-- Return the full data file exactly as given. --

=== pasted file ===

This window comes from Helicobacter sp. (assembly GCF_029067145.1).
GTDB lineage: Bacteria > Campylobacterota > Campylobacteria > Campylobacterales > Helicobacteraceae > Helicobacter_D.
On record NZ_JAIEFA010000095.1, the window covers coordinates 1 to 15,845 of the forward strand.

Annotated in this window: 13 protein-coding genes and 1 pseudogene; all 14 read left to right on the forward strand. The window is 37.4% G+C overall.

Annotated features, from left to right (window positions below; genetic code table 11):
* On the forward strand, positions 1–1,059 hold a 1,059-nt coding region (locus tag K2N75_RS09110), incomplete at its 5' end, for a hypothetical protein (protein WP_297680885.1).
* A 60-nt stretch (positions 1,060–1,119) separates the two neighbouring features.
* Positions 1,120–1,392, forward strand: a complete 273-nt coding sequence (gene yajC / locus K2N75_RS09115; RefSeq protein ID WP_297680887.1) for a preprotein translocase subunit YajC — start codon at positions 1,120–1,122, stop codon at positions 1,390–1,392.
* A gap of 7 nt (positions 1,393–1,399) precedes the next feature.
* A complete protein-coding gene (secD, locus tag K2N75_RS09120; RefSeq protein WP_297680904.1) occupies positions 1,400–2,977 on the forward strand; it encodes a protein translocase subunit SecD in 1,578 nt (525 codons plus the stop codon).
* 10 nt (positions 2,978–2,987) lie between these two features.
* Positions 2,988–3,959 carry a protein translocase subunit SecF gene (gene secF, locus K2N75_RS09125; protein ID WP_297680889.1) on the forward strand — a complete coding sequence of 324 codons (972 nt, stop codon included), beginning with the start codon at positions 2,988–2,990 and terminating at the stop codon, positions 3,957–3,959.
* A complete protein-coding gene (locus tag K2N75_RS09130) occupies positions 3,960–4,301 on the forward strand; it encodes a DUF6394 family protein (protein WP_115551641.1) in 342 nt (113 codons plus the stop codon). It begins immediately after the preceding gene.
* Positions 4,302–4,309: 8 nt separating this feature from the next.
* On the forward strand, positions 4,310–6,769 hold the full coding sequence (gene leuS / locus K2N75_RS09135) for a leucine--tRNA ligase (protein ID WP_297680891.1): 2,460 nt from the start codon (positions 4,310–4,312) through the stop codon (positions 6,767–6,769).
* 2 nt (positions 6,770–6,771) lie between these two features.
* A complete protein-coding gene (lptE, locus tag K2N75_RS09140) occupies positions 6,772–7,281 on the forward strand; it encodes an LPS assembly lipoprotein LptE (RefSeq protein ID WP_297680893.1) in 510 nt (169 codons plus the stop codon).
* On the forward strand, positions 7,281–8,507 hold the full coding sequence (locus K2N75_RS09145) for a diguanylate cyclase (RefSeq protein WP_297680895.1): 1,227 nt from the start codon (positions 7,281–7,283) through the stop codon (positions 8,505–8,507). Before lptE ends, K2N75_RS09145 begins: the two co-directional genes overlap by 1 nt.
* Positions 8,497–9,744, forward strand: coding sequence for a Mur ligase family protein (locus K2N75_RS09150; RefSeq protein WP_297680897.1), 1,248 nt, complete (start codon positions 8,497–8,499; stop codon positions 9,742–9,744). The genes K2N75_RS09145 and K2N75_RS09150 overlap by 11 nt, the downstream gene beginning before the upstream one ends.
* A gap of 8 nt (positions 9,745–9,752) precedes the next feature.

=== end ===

This window comes from Helicobacter sp. (assembly GCF_029067145.1).
GTDB lineage: Bacteria > Campylobacterota > Campylobacteria > Campylobacterales > Helicobacteraceae > Helicobacter_D.
On record NZ_JAIEFA010000095.1, the window covers coordinates 1 to 15,845 of the forward strand.

Annotated in this window: 13 protein-coding genes and 1 pseudogene; all 14 read left to right on the forward strand. The window is 37.4% G+C overall.

Annotated features, from left to right (window positions below; genetic code table 11):
* On the forward strand, positions 1–1,059 hold a 1,059-nt coding region (locus tag K2N75_RS09110), incomplete at its 5' end, for a hypothetical protein (protein WP_297680885.1).
* A 60-nt stretch (positions 1,060–1,119) separates the two neighbouring features.
* Positions 1,120–1,392, forward strand: a complete 273-nt coding sequence (gene yajC / locus K2N75_RS09115; RefSeq protein ID WP_297680887.1) for a preprotein translocase subunit YajC — start codon at positions 1,120–1,122, stop codon at positions 1,390–1,392.
* A gap of 7 nt (positions 1,393–1,399) precedes the next feature.
* A complete protein-coding gene (secD, locus tag K2N75_RS09120; RefSeq protein WP_297680904.1) occupies positions 1,400–2,977 on the forward strand; it encodes a protein translocase subunit SecD in 1,578 nt (525 codons plus the stop codon).
* 10 nt (positions 2,978–2,987) lie between these two features.
* Positions 2,988–3,959 carry a protein translocase subunit SecF gene (gene secF, locus K2N75_RS09125; protein ID WP_297680889.1) on the forward strand — a complete coding sequence of 324 codons (972 nt, stop codon included), beginning with the start codon at positions 2,988–2,990 and terminating at the stop codon, positions 3,957–3,959.
* A complete protein-coding gene (locus tag K2N75_RS09130) occupies positions 3,960–4,301 on the forward strand; it encodes a DUF6394 family protein (protein WP_115551641.1) in 342 nt (113 codons plus the stop codon). It begins immediately after the preceding gene.
* Positions 4,302–4,309: 8 nt separating this feature from the next.
* On the forward strand, positions 4,310–6,769 hold the full coding sequence (gene leuS / locus K2N75_RS09135) for a leucine--tRNA ligase (protein ID WP_297680891.1): 2,460 nt from the start codon (positions 4,310–4,312) through the stop codon (positions 6,767–6,769).
* 2 nt (positions 6,770–6,771) lie between these two features.
* A complete protein-coding gene (lptE, locus tag K2N75_RS09140) occupies positions 6,772–7,281 on the forward strand; it encodes an LPS assembly lipoprotein LptE (RefSeq protein ID WP_297680893.1) in 510 nt (169 codons plus the stop codon).
* On the forward strand, positions 7,281–8,507 hold the full coding sequence (locus K2N75_RS09145) for a diguanylate cyclase (RefSeq protein WP_297680895.1): 1,227 nt from the start codon (positions 7,281–7,283) through the stop codon (positions 8,505–8,507). Before lptE ends, K2N75_RS09145 begins: the two co-directional genes overlap by 1 nt.
* Positions 8,497–9,744, forward strand: coding sequence for a Mur ligase family protein (locus K2N75_RS09150; RefSeq protein WP_297680897.1), 1,248 nt, complete (start codon positions 8,497–8,499; stop codon positions 9,742–9,744). The genes K2N75_RS09145 and K2N75_RS09150 overlap by 11 nt, the downstream gene beginning before the upstream one ends.
* A gap of 8 nt (positions 9,745–9,752) precedes the next feature.